She said that she had forged strong relationships with collective bargaining units in Weymouth and had successfully negotiated contracts with unions.

When it comes to personnel, Kustka stressed that she is transparent with respect to her expectations, adding that “we’re all here because we care about children.” She said that the first question she always asks is, “How will this impact children?”

As superintendent, she said that she would advocate strongly for schools and for increasing the school budget. She said that in her current position she prides herself on having strong relationships with other town leaders like the Police Chief, Fire Chief and DPW head.

In terms of sustaining morale, Kustka said that as superintendent she believes in getting out and into all school buildings in the district and visiting classrooms on a regular basis. She also said that she intends to be visible at school events and engage often with parents and students.

Kustka said that Wakefield’s school budget is smaller than Weymouth’s so she was not concerned about that adjustment.

In closing, Kustka said that having worn many hats in her career has given her a broad understanding of the pieces that go into running a school district.

“I work hard, I put in a ton of hours and I’m always available,” Kustka said. “I take what I do very seriously.”

Fugoni said that he began his career in education as a teacher at a small school in New Hampshire before moving on to Moultonborough Academy. He said that his last 20 years have been in administration, working in small rural schools, suburban districts and large urban districts. He said that his experience has taught him the importance of being a strong collaborator and creating a culture where people feel passionate and inspired.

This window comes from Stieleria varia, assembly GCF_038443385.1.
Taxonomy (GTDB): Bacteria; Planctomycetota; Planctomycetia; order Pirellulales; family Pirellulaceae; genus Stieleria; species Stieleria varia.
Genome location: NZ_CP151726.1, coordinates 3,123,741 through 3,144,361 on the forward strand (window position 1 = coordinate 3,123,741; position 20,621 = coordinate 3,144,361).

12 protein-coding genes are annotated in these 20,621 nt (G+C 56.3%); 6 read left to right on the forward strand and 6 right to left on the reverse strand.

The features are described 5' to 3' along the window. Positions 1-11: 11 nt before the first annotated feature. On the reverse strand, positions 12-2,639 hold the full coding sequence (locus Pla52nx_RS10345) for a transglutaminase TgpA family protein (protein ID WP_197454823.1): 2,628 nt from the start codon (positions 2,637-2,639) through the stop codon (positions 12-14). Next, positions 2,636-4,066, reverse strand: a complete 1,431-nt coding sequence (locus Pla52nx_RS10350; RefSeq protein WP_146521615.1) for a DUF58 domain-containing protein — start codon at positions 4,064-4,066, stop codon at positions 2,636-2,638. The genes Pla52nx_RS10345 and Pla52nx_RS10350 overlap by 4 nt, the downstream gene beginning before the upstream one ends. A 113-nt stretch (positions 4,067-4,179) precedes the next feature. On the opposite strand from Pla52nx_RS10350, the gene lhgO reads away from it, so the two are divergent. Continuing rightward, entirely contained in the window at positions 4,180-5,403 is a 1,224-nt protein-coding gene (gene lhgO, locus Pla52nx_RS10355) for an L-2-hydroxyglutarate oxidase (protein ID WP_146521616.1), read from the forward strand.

Fugoni said that in his current position in Haverhill he meets regularly and has a good working rapport with labor groups. He said that building those positive relationships creates trust that allows everyone to work toward shared goals.

In terms of building and sustaining morale, Fugoni said that when he first arrived in Haverhill he found a teaching staff with low morale. The teachers, he said, felt they were not getting enough time to collaborate. He offered, along with his administrative team, to take on bus duties, recess duties and cafeteria duties to give teachers time to meet together. As a result, he said, teachers “started feeling like professionals. When you build that culture, morale comes along.”

Asked about budgeting for lean times, Fugoni related a time when the Chapter 70 foundation budget was falling short. He said he pulled everyone together and did an audit of how money was being spent. He said that even if the savings were not huge, it showed the city’s financial people that a serious effort was being made toward efficiency.

Fugoni said that he believed that he was a good match for Wakefield and Wakefield was a good match for his collaborative leadership style. He said he would like an opportunity to help Wakefield continue to grow.